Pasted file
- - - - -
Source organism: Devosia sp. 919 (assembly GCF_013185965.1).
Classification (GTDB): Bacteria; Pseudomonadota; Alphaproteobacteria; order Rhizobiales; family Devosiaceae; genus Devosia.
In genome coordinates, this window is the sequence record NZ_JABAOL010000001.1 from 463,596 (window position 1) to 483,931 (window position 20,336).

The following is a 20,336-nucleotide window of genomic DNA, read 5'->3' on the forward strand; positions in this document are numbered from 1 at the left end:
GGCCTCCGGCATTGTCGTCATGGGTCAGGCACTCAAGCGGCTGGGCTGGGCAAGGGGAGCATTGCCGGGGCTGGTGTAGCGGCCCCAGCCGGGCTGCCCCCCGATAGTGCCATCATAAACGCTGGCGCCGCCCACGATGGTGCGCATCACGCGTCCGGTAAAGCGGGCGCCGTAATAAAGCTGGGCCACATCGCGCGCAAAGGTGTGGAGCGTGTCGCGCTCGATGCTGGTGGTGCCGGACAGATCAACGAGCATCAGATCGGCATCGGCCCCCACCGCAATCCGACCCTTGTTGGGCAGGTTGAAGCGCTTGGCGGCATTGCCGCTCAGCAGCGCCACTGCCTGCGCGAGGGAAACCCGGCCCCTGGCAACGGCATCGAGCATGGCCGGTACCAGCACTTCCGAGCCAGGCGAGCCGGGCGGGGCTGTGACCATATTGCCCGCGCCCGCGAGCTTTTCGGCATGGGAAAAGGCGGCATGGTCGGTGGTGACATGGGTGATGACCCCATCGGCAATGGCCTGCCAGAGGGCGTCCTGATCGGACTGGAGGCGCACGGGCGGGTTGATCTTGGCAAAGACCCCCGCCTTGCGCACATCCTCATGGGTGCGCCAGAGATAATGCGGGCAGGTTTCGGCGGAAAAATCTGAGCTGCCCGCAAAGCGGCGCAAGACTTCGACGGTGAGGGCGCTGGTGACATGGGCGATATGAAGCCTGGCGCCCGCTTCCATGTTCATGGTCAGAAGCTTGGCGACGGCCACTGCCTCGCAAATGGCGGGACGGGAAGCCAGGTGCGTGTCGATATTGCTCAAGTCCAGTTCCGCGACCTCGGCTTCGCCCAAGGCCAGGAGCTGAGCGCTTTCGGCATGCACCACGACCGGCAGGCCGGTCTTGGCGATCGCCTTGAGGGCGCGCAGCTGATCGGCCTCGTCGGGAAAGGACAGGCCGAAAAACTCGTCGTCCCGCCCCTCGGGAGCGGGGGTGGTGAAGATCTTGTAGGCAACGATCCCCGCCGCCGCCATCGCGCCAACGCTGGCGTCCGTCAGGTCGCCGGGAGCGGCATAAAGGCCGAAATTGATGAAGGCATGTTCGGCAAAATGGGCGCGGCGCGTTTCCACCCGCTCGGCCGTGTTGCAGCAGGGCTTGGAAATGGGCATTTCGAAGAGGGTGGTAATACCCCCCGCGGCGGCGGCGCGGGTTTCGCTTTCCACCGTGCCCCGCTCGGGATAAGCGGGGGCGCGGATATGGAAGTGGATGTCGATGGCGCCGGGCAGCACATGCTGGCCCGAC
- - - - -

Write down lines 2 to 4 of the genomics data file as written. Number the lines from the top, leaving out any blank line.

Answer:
Classification (GTDB): Bacteria; Pseudomonadota; Alphaproteobacteria; order Rhizobiales; family Devosiaceae; genus Devosia.
In genome coordinates, this window is the sequence record NZ_JABAOL010000001.1 from 463,596 (window position 1) to 483,931 (window position 20,336).

The following is a 20,336-nucleotide window of genomic DNA, read 5'->3' on the forward strand; positions in this document are numbered from 1 at the left end: